Winter Horse Care

Great-winter-shot!

Many parts of the country have been completely overtaken by winter’s harsh grip this last week. It’s not to say that we didn’t expect it – it’s just that if you’re a wishful thinker like me,  you were probably hoping winter would not have struck so fiercely already. I was thinking it could lash out at us in like, February.

For a week.

And then quickly ease its way into Spring.

In the last few days, this is what wishful thinking got me. Here is an unedited view out my kitchen window:

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Winter presents numerous horse-keeping challenges. Here is a list of 4 cold weather aspects to keep in mind this winter to help you keep your equine’s health in top shape during this tough season.

Yearling-Running

1. A COAT – Hopefully by this time your outdoor horses have had a chance to develop a good, thick winter coat to help protect themselves against the elements. A healthy winter coat will help a horse insulate itself against cold winds and temperatures. The question of whether to blanket or not is always somewhat controversial and I’m not here to sway you either way. I just know what works for us and the horses in our care.

The one basic principle of blanketing is – if you’ve started blanketing your horse by now, continue on doing the same until the weather warms up.

Keep breathability in mind when choosing the proper blanket for your horse. Breathability is the ability of a fabric to allow sweat and excess moisture to pass through it to the outside air. Blankets featuring this technology are commonly designed with a “hydrophilic” (water loving) coating on the inside of the fabric that draws excess sweat and moisture to it. Temperature differences between the air inside and outside of the rug/blanket then force moisture outwards. This allows your horse to stay dry and comfortable.

Also, removing a blanket daily and providing your blanketed horse with a good grooming is essential to healthy winter skin. The many circumstances horses must face in the winter  (wet conditions, little sunlight, etc.) can all add up to some nasty skin ailments underneath that blanket. For more information on specific skin problems that can plague horses in the winter, check out my blog on Winter Skin Conditions.

Horses-Drinking

2. WATER – Even in plummeting temperatures, at a time when many people assume horses aren’t drinking much – water is absolutely crucial. All horses must have access to free choice water and it is recommended that you monitor how much your horse is drinking. Even wonder why so many people like to offer their horses warm water in the winter? Cold water can cause your horse to drink less and become dehydrated, resulting in impaction colic.

And for those owners who think horses can survive on snow… According to the Alberta Horse Industry Association, “As a horse requires 3 litres of water for every kg of dry matter they eat, although horses drink less in cold weather, adequate water consumption remains a priority. Forcing horses to get moisture from eating snow is counter-productive. In addition to the fact that an average of 10 times as much snow must be eaten to provide an equivalent amount of water, horses must use precious body heat to melt the snow. Horses on snow-covered pasture will receive a certain amount of fluid through the snow they ingest, but likely not enough to satisfy their daily requirements.”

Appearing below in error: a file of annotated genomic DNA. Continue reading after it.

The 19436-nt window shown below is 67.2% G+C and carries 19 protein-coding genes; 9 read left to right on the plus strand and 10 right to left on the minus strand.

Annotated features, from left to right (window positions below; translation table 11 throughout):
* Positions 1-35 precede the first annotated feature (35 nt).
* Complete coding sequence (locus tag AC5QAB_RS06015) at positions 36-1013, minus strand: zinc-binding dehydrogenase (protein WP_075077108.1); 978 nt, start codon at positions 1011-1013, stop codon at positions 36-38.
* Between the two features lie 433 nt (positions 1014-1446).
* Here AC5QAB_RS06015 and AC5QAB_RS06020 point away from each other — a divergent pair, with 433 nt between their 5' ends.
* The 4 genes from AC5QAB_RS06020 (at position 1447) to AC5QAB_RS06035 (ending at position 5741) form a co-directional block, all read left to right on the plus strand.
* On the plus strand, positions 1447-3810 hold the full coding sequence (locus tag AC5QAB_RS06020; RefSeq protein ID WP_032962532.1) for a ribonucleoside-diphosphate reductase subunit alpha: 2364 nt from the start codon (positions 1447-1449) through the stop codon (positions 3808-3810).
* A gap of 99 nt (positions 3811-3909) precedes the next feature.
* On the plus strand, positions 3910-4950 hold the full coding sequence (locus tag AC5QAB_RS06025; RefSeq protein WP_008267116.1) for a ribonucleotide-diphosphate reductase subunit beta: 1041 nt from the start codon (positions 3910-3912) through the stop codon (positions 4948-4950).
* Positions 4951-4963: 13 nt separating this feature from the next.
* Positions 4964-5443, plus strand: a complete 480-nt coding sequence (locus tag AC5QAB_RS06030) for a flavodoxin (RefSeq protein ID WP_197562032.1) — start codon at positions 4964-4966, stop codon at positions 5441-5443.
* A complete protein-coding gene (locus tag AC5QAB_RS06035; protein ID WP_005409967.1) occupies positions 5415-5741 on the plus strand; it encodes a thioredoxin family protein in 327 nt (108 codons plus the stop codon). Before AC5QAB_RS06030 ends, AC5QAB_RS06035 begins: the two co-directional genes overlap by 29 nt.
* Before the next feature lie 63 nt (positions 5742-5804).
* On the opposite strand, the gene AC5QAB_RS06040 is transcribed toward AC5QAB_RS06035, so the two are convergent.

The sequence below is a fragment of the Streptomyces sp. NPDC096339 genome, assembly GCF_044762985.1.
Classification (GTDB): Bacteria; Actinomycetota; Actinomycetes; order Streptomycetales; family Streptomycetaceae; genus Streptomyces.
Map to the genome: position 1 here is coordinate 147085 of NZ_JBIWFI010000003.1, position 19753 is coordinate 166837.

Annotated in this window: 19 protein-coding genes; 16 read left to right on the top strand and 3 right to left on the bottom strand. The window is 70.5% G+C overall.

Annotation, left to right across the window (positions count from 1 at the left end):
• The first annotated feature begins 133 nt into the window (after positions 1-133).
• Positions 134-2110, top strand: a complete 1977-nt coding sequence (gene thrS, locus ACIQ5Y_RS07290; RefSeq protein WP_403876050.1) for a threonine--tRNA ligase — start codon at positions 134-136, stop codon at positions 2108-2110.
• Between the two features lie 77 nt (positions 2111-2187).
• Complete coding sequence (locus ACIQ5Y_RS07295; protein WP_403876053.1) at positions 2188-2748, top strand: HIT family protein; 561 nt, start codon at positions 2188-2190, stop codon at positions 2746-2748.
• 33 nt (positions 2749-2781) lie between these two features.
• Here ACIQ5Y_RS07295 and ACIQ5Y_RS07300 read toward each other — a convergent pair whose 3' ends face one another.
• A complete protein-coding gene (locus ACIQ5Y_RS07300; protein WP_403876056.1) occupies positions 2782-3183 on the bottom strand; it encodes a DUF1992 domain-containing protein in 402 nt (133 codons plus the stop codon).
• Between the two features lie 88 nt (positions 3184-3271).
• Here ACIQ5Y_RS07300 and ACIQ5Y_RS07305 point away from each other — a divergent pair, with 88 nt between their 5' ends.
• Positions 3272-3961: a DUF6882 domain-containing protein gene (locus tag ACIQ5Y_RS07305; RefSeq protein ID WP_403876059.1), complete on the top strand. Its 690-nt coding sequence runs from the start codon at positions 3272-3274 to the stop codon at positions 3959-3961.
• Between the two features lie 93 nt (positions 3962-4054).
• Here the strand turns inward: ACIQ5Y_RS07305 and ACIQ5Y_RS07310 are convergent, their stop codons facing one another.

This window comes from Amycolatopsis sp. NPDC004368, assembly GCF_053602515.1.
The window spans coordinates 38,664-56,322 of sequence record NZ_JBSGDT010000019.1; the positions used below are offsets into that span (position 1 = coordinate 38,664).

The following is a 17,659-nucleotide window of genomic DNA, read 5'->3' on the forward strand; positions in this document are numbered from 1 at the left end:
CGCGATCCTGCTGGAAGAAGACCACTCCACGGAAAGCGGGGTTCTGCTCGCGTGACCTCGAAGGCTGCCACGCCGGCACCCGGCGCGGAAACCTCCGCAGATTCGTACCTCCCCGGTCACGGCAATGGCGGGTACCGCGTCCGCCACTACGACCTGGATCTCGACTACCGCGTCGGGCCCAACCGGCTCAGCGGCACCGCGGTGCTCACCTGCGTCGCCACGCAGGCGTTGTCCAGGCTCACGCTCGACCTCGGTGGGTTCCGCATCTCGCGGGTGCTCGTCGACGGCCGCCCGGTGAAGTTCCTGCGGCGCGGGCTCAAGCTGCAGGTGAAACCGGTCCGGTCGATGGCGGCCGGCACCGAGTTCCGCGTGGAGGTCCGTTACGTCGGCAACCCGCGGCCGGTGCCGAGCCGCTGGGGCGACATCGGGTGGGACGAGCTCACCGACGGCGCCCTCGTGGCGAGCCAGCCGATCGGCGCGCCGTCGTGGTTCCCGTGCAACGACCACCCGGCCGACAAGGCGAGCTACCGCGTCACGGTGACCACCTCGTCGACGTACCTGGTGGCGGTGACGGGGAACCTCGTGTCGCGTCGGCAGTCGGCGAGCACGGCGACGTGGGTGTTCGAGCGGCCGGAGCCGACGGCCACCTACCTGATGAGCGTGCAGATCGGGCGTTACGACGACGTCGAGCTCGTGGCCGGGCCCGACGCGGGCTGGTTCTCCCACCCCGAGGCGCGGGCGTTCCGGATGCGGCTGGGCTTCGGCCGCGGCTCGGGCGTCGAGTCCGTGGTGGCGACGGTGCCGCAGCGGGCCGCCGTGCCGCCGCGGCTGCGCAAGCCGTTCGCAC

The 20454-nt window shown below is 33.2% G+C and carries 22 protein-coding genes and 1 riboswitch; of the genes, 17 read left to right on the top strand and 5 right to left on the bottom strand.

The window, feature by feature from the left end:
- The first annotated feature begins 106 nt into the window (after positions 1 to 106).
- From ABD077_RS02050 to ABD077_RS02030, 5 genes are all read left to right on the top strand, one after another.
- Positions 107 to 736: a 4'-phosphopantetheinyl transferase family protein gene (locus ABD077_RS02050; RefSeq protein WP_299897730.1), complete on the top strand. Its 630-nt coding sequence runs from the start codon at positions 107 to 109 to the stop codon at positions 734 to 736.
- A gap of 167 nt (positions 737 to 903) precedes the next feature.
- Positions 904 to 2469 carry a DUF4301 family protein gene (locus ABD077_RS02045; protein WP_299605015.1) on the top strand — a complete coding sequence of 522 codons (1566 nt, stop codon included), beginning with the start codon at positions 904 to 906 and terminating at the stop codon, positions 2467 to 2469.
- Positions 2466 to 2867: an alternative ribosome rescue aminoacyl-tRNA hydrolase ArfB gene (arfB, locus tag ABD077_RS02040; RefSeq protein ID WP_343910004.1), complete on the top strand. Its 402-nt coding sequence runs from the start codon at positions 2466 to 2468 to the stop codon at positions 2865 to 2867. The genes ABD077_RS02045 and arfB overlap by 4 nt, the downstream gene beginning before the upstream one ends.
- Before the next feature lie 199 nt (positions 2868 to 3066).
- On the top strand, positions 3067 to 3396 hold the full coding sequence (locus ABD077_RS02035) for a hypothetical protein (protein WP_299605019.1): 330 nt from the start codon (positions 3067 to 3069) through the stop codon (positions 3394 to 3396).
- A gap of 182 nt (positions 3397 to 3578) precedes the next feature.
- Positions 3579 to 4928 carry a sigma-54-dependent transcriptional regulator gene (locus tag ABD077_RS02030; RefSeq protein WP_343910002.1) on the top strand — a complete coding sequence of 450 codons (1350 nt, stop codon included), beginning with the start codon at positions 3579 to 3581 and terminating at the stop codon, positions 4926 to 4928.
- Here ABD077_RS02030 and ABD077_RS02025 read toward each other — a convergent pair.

Ensure all water sources remained thawed and working properly – daily. I know first-hand, how much fun it is to trudge out to an auto-waterer in the dark, at -30 C, but it’s absolutely necessary to ensure the well-being of your animals in the winter.

Winter-tails

3. BODY CONDITION – Horses require additional energy from their diet to maintain body weight when temperatures drop below -20 degrees Celsius. Pasture grasses do not grow during the colder months – and digging through snow to try and get at any left over grasses from the summer, uses up the horse’s precious energy stores. Providing good quality hay at 2% of the horse’s body weight should meet his nutrient requirements for maintenance. Feeding hay also generates heat during digestion by gut microbes, and that helps horses stay warm. Provide salt blocks in fields and stalls. Although salt intake is more important during the hot summer months to replace sodium and chloride lost in sweat, horses do not meet their daily salt requirements by consuming forage alone.

Winter tends to be a time when horses lose weight, and a heavy winter coat can hide a thin horse. Make sure to check your horse’s body condition every 30 days. This means putting your hands on your horse’s body and feeling around for fat deposits – or a lack thereof.

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4. TEETH & DEWORMING – Improve how your horse utilizes the feed you give him during winter by having his teeth checked and floated if necessary, and by deworming the horse prior to the winter months. If you missed doing either of those necessary horse care requirements prior to winter setting in, now’s as good a time as ever.

Comments

  1. And a shelter people!!! It blows my mind how people leave horses without no protection at all in a coral or a pasture….horses ALWAYS will try to hide from stormy weather if they can. But most horse owners think…oh no, they have fur they are ok. Its not true…yes they survive…but its not a fair way to have a horse. I watched wild horses…and yes they try to find the safest place from the storm they can get. And lets be honest, if you cant afford to pay for an old carport, a simple barn or at least a windbreaker or whatever…then you should not have a horse….same thing with the dogs who freeze in so many backyards in winter time!

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